First Look Review : Pete’s Goodyear Newton MTF & MTR Enduro Tyres.

Goodyear have released updated versions of their Newton tyres with front and rear specific models for trail, enduro and downhill.

Formerly the tyre of choice for Team Wideopenmag, Goodyear’s Newton tyres had room for improvement according to our fast cats. Pete checks in with their new front and rear specific Newton MTF and MTR offerings.

Photos by Pete Scullion.

Key features:

  • Tubeless ready
  • Dynamic Grip triple compound
  • 2 x 120tpi casing
  • Butyl Wall Protection
  • Front and rear specific
  • 1300g (29 x 2.5″, MTF Enduro)
  • £53.90-£64.90 RRP
  • GoodyearBike.com

Goodyear’s new Newton MTR and MTF tyres seem to fit the trend of most bikes coming with front and rear specific options out of the box and with other brands offering similar pairings, can the big car tyre giant mix it with the rest of the bunch?

Both tyres are available in three different casings and compounds, all discipline-specific. Trail, Enduro and Downhill all have their own levels of protection and rubber softness suited to that kind of riding. 60tpi on the Trail, 2 x 120 on the Enduro with a butyl insert, and the same but with a DH butyl insert for the gravity offering.

Trail tyres have a 50/60a Dynamic Trail compound, while both Enduro and Downhill get 40/42/60a triple compounds. Both front and rear have specific blends of these compounds too. Weight-wise, the Newtons aren’t what we’d call light, with the 29 x 2.5″ MTF coming in heavier than the downhill casing Argotal 29 x 2.4″ tyres we looked at in April. The downhill Newtons are heavier again. You’re looking at 1300g for the MTF Enduro 29 x 2.6″. For the 29 x 2.4″ MTR, you’re looking at a more sensible 1160g.

Fitting the tyres was a bit of a mission. They were quite tight even in the rim well, let alone the shoulder where the bead would sit on inflation. Horsing them onto a set of Hunt Trail Wide V2s involved a fair amount of cursing, event using all the tricks of the trade. Hopefully this means that they’re unlikely to roll off the rim, but I might sacrifice a little bit of that in order to spend less time wrestling them onto the wheels.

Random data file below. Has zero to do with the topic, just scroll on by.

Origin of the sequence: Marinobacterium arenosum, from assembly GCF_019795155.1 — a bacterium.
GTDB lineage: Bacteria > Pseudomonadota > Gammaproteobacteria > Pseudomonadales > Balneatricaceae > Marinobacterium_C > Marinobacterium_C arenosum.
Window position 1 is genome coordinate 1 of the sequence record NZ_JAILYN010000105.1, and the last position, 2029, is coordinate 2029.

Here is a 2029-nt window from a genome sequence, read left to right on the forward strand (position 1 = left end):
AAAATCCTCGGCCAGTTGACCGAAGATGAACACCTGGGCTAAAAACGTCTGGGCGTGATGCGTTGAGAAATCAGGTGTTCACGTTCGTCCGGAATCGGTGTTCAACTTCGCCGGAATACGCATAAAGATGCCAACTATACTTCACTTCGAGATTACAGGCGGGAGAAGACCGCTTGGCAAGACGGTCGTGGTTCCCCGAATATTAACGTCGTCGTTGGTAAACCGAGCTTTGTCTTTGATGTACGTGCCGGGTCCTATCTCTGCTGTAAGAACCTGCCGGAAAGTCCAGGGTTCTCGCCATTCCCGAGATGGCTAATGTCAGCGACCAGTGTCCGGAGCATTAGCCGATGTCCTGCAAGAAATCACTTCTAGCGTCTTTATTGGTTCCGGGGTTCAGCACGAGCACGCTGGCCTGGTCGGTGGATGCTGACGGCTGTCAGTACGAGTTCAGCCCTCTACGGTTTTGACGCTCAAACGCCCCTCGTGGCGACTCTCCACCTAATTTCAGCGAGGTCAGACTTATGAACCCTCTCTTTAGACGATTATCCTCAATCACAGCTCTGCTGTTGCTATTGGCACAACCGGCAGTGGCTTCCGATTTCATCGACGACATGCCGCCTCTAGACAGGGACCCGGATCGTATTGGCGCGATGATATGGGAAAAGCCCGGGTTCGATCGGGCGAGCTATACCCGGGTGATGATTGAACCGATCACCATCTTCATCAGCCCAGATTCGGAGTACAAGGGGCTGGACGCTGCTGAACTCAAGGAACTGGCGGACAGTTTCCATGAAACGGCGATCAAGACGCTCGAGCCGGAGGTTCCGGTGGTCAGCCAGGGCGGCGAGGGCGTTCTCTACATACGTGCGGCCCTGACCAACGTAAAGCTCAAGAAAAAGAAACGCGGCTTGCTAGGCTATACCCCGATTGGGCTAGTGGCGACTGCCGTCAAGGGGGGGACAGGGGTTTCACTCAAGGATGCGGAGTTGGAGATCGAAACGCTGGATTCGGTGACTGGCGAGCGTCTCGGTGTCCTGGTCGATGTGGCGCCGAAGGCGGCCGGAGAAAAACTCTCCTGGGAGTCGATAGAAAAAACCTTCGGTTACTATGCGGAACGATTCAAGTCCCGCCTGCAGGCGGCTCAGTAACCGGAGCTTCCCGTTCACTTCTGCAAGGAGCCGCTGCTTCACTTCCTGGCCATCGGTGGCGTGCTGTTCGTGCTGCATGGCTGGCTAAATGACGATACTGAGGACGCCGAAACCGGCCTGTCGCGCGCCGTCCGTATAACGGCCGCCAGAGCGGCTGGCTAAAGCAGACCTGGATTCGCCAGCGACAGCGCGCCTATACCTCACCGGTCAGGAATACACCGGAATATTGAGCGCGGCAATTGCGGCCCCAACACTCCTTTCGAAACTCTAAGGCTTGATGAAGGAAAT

Once on the wheel, the Newton MTF has an old Michelin DH32 vibe about it. Big knobs, very wide, best used for going very fast. It’s a wide 2.5″ too. This is the only width available for the front. The MTR looks to me like a tweaked WTB Judge tribute. Definitely a rear tyre and quite a bit lighter than it’s front brother should help keep things rolling well.

Out on the trail the MTF’s large volume helps it roll fast and see off hits well. Much of the first few test laps were bone dry so I didn’t have a chance to see how it faired in ‘classic’ Scottish west coast conditions but it held up well on root and rock. When pushing on, the widely spaced shoulder knobs do feel a little vague. The rounded profile should give a gradual transition to breaking traction but I think the the MTF needs more shoulder blocks to really feel confident into leaning her in.

The MTR lacks the volume of the MTF and as such does feel a little more prone to rim strikes but as yet, they’ve not let any wind out. The tyre grips well under power and braking, and unlike it’s front brethren, grips well when leant in hard on turns thanks to the mass of shoulder tread available. In an ideal world, I’d put the MTR’s shoulder tread onto the MTF.

So far, so good for the newest version of the Goodyear Newtons. While the front seems to be good enough despite being a little inefficient with the weight, the rear is working well. Once they’ve seen some slime in the woods we’ll report back.

You can check out the Goodyear Newton tyres on their website here.